Corruption, Intimidation, and Whistle-blowing: a Theory of Inference from Unverifiable Reports
We consider a game between a principal, an agent, and a monitor in which the principal would like to rely on messages by the monitor to target intervention against a misbehaving agent. The difficulty is that the agent can credibly threaten to retaliate against likely whistleblowers in the event of an intervention. In this setting intervention policies that are very responsive to the monitor's message provide very informative signals to the agent, allowing him to shut down communication channels. Successful intervention policies must garble the information provided by monitors and cannot be fully responsive. We show that even if hard evidence is unavailable and monitors have heterogeneous incentives to (mis)report, it is possible to establish robust bounds on equilibrium corruption using only non-verifiable reports. Our analysis suggests a simple heuristic to calibrate intervention policies: first get monitors to complain, then scale up enforcement while keeping the information content of intervention constant.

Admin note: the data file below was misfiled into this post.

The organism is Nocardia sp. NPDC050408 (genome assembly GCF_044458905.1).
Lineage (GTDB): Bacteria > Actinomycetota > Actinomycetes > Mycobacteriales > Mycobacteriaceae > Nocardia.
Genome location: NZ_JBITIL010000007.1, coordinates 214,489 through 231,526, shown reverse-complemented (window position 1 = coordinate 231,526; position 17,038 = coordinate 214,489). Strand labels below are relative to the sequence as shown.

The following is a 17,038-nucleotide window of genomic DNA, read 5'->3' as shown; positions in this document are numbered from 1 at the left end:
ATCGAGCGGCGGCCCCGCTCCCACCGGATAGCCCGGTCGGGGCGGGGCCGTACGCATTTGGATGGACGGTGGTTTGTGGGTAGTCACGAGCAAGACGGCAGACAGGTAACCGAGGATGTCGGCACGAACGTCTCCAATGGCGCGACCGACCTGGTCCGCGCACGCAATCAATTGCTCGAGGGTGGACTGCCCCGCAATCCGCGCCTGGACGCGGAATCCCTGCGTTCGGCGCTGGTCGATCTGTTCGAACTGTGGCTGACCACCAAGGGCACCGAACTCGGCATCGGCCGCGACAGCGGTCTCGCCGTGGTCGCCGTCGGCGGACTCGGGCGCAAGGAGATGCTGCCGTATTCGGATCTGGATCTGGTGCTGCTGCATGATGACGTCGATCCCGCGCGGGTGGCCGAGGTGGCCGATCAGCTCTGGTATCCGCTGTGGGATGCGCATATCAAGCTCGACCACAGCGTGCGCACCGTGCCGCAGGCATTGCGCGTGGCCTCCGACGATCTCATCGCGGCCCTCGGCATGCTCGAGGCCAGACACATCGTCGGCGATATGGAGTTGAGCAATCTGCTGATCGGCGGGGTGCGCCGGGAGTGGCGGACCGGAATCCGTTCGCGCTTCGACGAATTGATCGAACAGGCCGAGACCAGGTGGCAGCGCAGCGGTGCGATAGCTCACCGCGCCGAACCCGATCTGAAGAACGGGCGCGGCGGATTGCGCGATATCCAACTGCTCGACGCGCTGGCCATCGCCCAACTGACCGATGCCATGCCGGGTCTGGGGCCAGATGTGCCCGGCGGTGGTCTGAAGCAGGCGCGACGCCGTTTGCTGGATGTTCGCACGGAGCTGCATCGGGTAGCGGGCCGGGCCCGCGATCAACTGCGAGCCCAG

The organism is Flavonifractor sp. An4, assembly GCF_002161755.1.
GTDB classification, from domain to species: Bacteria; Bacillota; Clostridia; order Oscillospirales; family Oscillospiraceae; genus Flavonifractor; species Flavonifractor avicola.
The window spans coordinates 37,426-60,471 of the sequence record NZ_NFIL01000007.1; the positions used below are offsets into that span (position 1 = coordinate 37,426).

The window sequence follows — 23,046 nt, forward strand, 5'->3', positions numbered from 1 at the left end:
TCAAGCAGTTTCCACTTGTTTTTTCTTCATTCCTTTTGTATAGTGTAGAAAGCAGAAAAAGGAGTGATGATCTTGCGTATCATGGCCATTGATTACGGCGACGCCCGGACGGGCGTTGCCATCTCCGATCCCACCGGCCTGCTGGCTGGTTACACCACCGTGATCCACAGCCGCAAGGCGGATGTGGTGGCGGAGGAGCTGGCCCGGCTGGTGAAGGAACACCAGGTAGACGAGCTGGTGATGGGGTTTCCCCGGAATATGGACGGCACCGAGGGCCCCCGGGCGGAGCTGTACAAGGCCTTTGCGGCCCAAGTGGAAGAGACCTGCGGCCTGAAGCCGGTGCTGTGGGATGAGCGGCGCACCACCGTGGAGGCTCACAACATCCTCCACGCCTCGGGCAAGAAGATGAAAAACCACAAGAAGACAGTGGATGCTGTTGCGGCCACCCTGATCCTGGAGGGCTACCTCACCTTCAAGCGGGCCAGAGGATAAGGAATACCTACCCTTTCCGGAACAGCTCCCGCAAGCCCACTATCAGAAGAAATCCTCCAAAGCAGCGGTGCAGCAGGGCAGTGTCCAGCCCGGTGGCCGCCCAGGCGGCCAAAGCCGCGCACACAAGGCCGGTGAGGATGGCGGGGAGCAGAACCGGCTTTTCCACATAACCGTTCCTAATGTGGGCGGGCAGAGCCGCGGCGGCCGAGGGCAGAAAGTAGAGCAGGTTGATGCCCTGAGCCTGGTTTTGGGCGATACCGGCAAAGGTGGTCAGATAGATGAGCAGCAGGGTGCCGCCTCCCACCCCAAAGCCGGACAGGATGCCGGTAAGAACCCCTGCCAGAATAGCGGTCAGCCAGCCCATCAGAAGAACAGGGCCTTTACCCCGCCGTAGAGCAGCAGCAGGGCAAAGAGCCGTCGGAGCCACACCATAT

We are grateful to Johannes H\H orner for a very helpful discussion. We are indebted to Nageeb Ali, Abhijit Banerjee, Michael Callen, Yeon Koo Che, Hans Christensen, Ray Fisman, Matt Gentzkow, Bob Gibbons, Navin Kartik, David Martimort, Andrea Prat, Jesse Shapiro, as well as seminar audiences at Berkeley, Columbia, Essex, Hebrew University, the Institute for Advanced Study, the 2013 Winter Meeting of the Econometric Society, MIT, MIT Sloan, the Nemmers Prize Conference, NYU, NYU IO day, Paris School of Economics, Pompeu Fabra, ThReD, and the UCSD workshop on Cellular Technology, Security and Governance for helpful conversations. Chassang gratefully acknowledges the hospitality of the University of Chicago Booth School of Business, as well as support from the Alfred P. Sloan Foundation and the National Science Foundation under grant SES-1156154. Padro i Miquel acknowledges financial support from the European Union's Seventh Framework Programme (FP/2007-2013) / ERC Starting Grant Agreement no. 283837. The views expressed herein are those of the authors and do not necessarily reflect the views of the National Bureau of Economic Research.